Professor Pamela Gillies is the Principal and Vice-Chancellor of Glasgow Caledonian University and Lead Member for Mental Health at Universities Scotland. She has written for Universities Scotland on the publication of new research from Mental Health Foundation about student mental health.
The Thriving Learners research study into student mental health from the Mental Health Foundation is hugely significant because of its scale, its timing and, of course, because of what it tells us. With over 15,000 self-selecting respondents from across all of Scotland’s universities, we think it is the largest ever survey into student mental health and we believe the insight it offers has implications for higher education across the UK.
The size of the survey commands attention but the response to it needs to be built around the individuals who have contributed. Students responded to the survey between January and April 2021, overlapping with Scotland’s second national lockdown due to COVID-19 and as they approached the end of the first year of unprecedented levels of disruption to their education, their lives and the serious health and financial concerns that have been such a feature of the pandemic. I am grateful to every student that took the time to respond to this highly detailed survey, to share their lived experience, which will be deeply personal and painful in many cases, in order that the results might help other students.
In all honesty, it was never the plan to survey students on this scale during the pandemic. Obviously, the pandemic was unprecedented and unforeseeable but the need to get a robust understanding of how our students were feeling was there beforehand. We’d been working with the Mental Health Foundation and the Robertson Trust, as the funders, for some time before the pandemic hit. I am pleased we went ahead and surveyed when we did. Not everything in the results can be attributed to the pandemic effect, although it is bound to have had an impact. The pandemic has exacerbated many pre-existing problems of financial hardship, adverse childhood experiences and depression. Its impact is far from over. There will be a long and detrimental legacy from the pandemic that we need to understand and we need to do all we can to support our students to overcome. The data is invaluable to us as universities and to our partners in Government, the NHS and third sector in working towards that goal.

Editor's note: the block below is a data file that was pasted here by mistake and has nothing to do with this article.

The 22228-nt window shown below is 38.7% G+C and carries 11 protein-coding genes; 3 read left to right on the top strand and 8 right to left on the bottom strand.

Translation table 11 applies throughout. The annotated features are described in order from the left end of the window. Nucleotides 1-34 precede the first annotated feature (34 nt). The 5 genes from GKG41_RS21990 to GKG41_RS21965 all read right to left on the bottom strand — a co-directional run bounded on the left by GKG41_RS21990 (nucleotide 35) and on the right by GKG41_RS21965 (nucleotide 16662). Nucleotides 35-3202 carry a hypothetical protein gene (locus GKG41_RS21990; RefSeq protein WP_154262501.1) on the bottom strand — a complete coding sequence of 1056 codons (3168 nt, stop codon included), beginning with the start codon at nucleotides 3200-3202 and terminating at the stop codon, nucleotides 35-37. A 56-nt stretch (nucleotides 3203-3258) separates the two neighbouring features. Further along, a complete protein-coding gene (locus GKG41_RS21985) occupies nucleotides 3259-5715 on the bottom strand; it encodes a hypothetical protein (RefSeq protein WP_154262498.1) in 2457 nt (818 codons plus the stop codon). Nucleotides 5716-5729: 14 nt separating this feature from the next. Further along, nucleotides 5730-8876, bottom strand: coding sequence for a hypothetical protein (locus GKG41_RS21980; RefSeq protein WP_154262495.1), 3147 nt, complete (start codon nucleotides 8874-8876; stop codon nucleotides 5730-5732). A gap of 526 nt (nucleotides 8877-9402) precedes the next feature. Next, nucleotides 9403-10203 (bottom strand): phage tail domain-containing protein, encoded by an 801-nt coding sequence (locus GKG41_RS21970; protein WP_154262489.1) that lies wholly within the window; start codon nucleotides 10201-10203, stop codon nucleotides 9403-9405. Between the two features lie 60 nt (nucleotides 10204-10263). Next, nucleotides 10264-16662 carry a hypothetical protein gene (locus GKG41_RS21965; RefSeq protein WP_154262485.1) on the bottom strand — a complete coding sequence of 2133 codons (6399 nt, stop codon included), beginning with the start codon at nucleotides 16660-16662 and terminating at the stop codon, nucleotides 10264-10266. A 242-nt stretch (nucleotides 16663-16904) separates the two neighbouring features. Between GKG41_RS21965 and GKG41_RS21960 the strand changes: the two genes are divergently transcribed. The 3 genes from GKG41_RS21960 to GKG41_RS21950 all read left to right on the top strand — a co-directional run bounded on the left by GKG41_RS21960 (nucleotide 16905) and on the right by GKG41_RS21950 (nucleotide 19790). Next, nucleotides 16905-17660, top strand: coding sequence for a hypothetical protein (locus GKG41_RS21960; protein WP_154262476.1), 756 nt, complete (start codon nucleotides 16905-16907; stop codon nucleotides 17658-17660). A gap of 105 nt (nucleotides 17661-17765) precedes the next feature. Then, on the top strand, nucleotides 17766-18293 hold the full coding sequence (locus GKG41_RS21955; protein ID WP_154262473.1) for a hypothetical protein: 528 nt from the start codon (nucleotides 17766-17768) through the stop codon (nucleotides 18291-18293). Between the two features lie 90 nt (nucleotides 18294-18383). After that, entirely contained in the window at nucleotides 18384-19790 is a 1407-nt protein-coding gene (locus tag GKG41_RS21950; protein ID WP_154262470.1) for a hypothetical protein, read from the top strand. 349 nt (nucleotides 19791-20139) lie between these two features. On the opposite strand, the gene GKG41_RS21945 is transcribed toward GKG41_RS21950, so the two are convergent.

Many of the data make for concerning reading. Nearly three-quarters of respondents reported low wellbeing and 45% of respondents reported that they had experienced a serious psychological issue, with which they felt needed professional help. Of the students responding to the survey 57% cited fear of stigmatisation as a reason to conceal how they were feeling.
The Mental Health Foundation’s report and recommendations are an important milestone in the sector’s long-term and strategic approach to supporting student mental health and wellbeing. The MHF data achieves most where it catalyses further action. And it will. But that action is not reinvention. We should not overlook the very good work already in place across higher education. Student Mental health is already a priority issue for institutions. We have a strategic Framework in UUK’s Step Change, which favours a holistic approach to tacking this issue for students as well as for our staff. We also have well established partnerships with our student associations in the form of Mental Health Agreements. For me, it is about further progression on the journey promoting good mental health and resilience preventing poor mental health and rolling out good practice across all institutions. I have already seen culture shifts in our institutions where the emphasis is on a learning environment that really does support the wellbeing agenda and where mental health is talked about openly, inclusive and supportively. Clearly much more work is needed as students still perceive there to be stigma related to talking about their mental health. I welcome the MHF’s focus on a trauma-informed approach within higher education and that is something that we are increasingly building into our planning. Indeed, Universities Scotland has planned for 2022 to have trauma informed practice in their remit. Institutions will continue to work ever closer with our students and a wide range of partners as we move forward.
It’s been immensely valuable to work alongside the Mental Health Foundation from the outset of this work. Doing so has meant that Scotland’s universities have obtained helpful insights along the way which has allowed us to already take early action on the helpful recommendations. We’ve reached out to the Scottish Government for support with practical action that could ensure stronger, more effective referral pathways into the NHS where students need clinical care. This is working well in some parts of Scotland, but not everywhere and no student should be at risk of slipping through a gap. Institutions have reflected and shared good practice in developing suicide safer strategies, which builds on UUK’s helpful guidance. We intend to continue with this work in the New Year with an event for practitioners. We are happy to lead or be part of the suggested roundtable on food insecurity and have indicated to NUS Scotland that we’d want to connect these plans to its current work on student poverty and hardship so that we’re working together.
This report is timely and it is important. Universities are acting and will continue to act on the findings, within our own institutions, collaboratively across the sector and with partners. I offer that certainty to every student who participated and to the student body as a whole.